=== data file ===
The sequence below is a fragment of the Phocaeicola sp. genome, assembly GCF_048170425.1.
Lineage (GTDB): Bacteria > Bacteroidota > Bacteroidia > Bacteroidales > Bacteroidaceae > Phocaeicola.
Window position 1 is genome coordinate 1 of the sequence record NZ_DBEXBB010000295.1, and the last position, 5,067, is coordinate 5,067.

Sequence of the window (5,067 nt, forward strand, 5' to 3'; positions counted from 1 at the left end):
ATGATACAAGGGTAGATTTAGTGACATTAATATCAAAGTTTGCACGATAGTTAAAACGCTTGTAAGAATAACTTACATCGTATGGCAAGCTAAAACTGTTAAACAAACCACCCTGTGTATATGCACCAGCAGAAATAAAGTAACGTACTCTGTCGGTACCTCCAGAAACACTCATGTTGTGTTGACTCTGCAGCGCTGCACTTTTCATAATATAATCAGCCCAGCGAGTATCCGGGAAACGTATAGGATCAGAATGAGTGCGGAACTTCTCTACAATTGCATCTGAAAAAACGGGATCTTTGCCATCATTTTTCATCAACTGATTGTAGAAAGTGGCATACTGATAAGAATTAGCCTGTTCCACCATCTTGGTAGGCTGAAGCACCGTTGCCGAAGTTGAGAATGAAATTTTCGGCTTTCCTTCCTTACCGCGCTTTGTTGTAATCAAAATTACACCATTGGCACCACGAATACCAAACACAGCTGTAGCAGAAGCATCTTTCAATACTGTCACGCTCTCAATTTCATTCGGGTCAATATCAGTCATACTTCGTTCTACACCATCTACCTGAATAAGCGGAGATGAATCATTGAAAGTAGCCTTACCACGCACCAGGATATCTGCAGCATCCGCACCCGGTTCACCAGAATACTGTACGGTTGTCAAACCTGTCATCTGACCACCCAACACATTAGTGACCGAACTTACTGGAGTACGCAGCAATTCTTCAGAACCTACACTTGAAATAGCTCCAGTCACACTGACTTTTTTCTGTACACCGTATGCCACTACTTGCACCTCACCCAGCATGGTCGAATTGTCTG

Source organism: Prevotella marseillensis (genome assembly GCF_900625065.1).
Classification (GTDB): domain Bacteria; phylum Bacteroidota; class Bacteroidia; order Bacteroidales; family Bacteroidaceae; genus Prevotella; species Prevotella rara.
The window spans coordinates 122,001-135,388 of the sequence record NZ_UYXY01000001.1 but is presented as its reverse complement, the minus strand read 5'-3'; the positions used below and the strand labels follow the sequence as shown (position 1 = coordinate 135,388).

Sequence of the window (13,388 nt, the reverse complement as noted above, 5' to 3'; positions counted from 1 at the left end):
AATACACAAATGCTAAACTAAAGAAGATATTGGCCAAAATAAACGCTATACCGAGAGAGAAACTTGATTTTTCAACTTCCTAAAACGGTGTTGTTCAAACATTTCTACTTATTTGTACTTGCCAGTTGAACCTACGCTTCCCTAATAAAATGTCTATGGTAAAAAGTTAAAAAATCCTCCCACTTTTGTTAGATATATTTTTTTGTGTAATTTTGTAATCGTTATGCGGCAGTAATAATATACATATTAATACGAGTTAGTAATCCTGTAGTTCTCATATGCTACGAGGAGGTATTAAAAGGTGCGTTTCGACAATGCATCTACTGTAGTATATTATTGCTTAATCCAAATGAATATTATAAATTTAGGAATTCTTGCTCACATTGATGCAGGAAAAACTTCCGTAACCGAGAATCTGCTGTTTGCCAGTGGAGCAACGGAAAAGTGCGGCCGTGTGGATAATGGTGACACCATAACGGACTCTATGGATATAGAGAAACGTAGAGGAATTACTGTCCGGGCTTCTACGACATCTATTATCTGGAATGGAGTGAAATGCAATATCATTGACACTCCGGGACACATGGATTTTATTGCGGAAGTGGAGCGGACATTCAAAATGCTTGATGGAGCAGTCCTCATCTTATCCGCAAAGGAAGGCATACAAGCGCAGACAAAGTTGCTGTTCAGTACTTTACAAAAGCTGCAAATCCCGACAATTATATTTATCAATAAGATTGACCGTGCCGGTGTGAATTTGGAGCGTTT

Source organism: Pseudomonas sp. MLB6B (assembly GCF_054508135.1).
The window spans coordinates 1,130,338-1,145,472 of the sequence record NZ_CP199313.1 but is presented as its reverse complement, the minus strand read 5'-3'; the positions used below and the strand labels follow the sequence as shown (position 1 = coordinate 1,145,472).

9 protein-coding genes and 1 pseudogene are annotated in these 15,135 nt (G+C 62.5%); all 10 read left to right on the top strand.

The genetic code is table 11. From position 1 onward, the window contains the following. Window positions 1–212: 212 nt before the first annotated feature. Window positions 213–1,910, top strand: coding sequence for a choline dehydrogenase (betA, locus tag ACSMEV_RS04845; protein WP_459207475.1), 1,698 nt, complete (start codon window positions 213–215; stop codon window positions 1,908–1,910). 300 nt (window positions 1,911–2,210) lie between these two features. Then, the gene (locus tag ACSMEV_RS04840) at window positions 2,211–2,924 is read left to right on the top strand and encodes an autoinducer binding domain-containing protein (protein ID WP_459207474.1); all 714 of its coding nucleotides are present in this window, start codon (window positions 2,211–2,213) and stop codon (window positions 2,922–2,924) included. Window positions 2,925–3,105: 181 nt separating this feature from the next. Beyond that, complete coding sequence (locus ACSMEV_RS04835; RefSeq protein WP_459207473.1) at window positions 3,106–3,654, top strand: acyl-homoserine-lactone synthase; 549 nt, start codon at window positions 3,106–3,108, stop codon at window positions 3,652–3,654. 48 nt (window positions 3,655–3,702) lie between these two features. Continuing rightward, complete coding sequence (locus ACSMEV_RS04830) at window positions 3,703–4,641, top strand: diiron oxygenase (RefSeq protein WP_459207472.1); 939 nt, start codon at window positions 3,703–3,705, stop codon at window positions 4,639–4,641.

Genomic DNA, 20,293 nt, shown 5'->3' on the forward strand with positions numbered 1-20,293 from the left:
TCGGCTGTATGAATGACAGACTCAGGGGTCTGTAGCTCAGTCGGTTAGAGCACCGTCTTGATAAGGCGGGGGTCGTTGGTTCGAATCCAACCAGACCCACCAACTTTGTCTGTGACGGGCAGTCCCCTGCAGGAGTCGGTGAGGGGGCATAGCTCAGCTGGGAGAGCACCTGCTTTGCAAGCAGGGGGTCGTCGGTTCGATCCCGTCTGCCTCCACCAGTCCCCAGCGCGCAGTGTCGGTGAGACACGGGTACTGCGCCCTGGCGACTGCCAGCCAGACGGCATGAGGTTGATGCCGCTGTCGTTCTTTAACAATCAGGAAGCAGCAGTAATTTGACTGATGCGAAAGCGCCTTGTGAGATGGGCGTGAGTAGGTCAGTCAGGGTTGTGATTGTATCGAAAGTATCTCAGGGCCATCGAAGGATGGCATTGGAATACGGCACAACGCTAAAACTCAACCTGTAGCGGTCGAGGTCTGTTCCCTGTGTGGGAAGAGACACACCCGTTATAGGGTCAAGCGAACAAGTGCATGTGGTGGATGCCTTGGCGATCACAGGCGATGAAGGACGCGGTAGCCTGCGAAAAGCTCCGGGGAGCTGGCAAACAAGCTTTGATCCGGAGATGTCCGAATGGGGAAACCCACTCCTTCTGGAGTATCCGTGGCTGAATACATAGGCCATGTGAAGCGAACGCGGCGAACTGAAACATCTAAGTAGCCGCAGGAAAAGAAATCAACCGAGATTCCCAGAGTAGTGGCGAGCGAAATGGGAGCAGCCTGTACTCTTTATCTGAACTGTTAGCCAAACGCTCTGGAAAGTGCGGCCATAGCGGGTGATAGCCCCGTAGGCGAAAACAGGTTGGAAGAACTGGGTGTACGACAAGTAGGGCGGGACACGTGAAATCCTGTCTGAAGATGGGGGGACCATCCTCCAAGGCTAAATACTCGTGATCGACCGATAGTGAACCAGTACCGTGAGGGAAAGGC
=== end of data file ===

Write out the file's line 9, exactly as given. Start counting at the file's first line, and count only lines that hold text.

Sequence of the window (13,388 nt, the reverse complement as noted above, 5' to 3'; positions counted from 1 at the left end):